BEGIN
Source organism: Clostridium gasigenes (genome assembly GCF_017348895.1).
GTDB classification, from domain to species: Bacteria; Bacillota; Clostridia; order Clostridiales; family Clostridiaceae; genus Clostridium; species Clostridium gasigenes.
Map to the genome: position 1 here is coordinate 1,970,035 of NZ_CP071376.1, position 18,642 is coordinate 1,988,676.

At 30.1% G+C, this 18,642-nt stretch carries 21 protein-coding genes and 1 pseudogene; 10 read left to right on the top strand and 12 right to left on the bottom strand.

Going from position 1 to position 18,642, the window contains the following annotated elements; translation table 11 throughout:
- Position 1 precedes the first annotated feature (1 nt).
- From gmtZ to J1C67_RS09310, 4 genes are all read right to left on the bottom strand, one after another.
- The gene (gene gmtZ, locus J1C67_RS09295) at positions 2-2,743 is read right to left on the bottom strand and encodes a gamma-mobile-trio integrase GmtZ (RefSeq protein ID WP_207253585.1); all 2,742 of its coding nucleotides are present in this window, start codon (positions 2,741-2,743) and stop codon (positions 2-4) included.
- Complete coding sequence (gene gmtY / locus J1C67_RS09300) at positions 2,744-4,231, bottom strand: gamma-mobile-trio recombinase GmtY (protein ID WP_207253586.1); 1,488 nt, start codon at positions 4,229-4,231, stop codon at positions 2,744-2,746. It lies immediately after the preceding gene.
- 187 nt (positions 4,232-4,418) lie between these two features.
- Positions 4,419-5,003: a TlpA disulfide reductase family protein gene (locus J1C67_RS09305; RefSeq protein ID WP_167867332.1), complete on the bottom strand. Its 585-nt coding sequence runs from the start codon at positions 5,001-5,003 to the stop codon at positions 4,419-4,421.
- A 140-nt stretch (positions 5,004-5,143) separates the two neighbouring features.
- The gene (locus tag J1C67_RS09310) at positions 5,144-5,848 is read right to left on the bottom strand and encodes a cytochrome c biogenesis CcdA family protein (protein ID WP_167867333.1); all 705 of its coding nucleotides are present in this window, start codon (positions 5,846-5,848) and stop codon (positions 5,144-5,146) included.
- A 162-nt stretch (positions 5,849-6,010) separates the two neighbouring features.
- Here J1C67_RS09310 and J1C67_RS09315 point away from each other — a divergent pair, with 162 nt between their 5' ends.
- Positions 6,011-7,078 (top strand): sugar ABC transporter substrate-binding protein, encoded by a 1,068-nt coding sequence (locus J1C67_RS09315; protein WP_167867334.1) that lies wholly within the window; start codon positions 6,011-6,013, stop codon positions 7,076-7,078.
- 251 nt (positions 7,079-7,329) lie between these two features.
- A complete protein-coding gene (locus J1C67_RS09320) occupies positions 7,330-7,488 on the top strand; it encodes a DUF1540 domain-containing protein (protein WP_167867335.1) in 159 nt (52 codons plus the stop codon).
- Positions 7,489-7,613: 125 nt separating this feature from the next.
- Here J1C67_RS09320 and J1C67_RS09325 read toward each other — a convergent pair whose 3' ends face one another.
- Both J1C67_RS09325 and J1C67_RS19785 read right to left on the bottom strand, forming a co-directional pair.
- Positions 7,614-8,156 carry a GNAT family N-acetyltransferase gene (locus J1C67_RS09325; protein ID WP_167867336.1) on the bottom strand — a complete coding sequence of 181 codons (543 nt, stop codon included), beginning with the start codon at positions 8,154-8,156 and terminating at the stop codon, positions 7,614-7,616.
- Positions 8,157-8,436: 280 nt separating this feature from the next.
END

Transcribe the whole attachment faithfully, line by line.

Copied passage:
Source organism: Clostridium gasigenes (genome assembly GCF_017348895.1).
GTDB classification, from domain to species: Bacteria; Bacillota; Clostridia; order Clostridiales; family Clostridiaceae; genus Clostridium; species Clostridium gasigenes.
Map to the genome: position 1 here is coordinate 1,970,035 of NZ_CP071376.1, position 18,642 is coordinate 1,988,676.

At 30.1% G+C, this 18,642-nt stretch carries 21 protein-coding genes and 1 pseudogene; 10 read left to right on the top strand and 12 right to left on the bottom strand.

Going from position 1 to position 18,642, the window contains the following annotated elements; translation table 11 throughout:
- Position 1 precedes the first annotated feature (1 nt).
- From gmtZ to J1C67_RS09310, 4 genes are all read right to left on the bottom strand, one after another.
- The gene (gene gmtZ, locus J1C67_RS09295) at positions 2-2,743 is read right to left on the bottom strand and encodes a gamma-mobile-trio integrase GmtZ (RefSeq protein ID WP_207253585.1); all 2,742 of its coding nucleotides are present in this window, start codon (positions 2,741-2,743) and stop codon (positions 2-4) included.
- Complete coding sequence (gene gmtY / locus J1C67_RS09300) at positions 2,744-4,231, bottom strand: gamma-mobile-trio recombinase GmtY (protein ID WP_207253586.1); 1,488 nt, start codon at positions 4,229-4,231, stop codon at positions 2,744-2,746. It lies immediately after the preceding gene.
- 187 nt (positions 4,232-4,418) lie between these two features.
- Positions 4,419-5,003: a TlpA disulfide reductase family protein gene (locus J1C67_RS09305; RefSeq protein ID WP_167867332.1), complete on the bottom strand. Its 585-nt coding sequence runs from the start codon at positions 5,001-5,003 to the stop codon at positions 4,419-4,421.
- A 140-nt stretch (positions 5,004-5,143) separates the two neighbouring features.
- The gene (locus tag J1C67_RS09310) at positions 5,144-5,848 is read right to left on the bottom strand and encodes a cytochrome c biogenesis CcdA family protein (protein ID WP_167867333.1); all 705 of its coding nucleotides are present in this window, start codon (positions 5,846-5,848) and stop codon (positions 5,144-5,146) included.
- A 162-nt stretch (positions 5,849-6,010) separates the two neighbouring features.
- Here J1C67_RS09310 and J1C67_RS09315 point away from each other — a divergent pair, with 162 nt between their 5' ends.
- Positions 6,011-7,078 (top strand): sugar ABC transporter substrate-binding protein, encoded by a 1,068-nt coding sequence (locus J1C67_RS09315; protein WP_167867334.1) that lies wholly within the window; start codon positions 6,011-6,013, stop codon positions 7,076-7,078.
- 251 nt (positions 7,079-7,329) lie between these two features.
- A complete protein-coding gene (locus J1C67_RS09320) occupies positions 7,330-7,488 on the top strand; it encodes a DUF1540 domain-containing protein (protein WP_167867335.1) in 159 nt (52 codons plus the stop codon).
- Positions 7,489-7,613: 125 nt separating this feature from the next.
- Here J1C67_RS09320 and J1C67_RS09325 read toward each other — a convergent pair whose 3' ends face one another.
- Both J1C67_RS09325 and J1C67_RS19785 read right to left on the bottom strand, forming a co-directional pair.
- Positions 7,614-8,156 carry a GNAT family N-acetyltransferase gene (locus J1C67_RS09325; protein ID WP_167867336.1) on the bottom strand — a complete coding sequence of 181 codons (543 nt, stop codon included), beginning with the start codon at positions 8,154-8,156 and terminating at the stop codon, positions 7,614-7,616.
- Positions 8,157-8,436: 280 nt separating this feature from the next.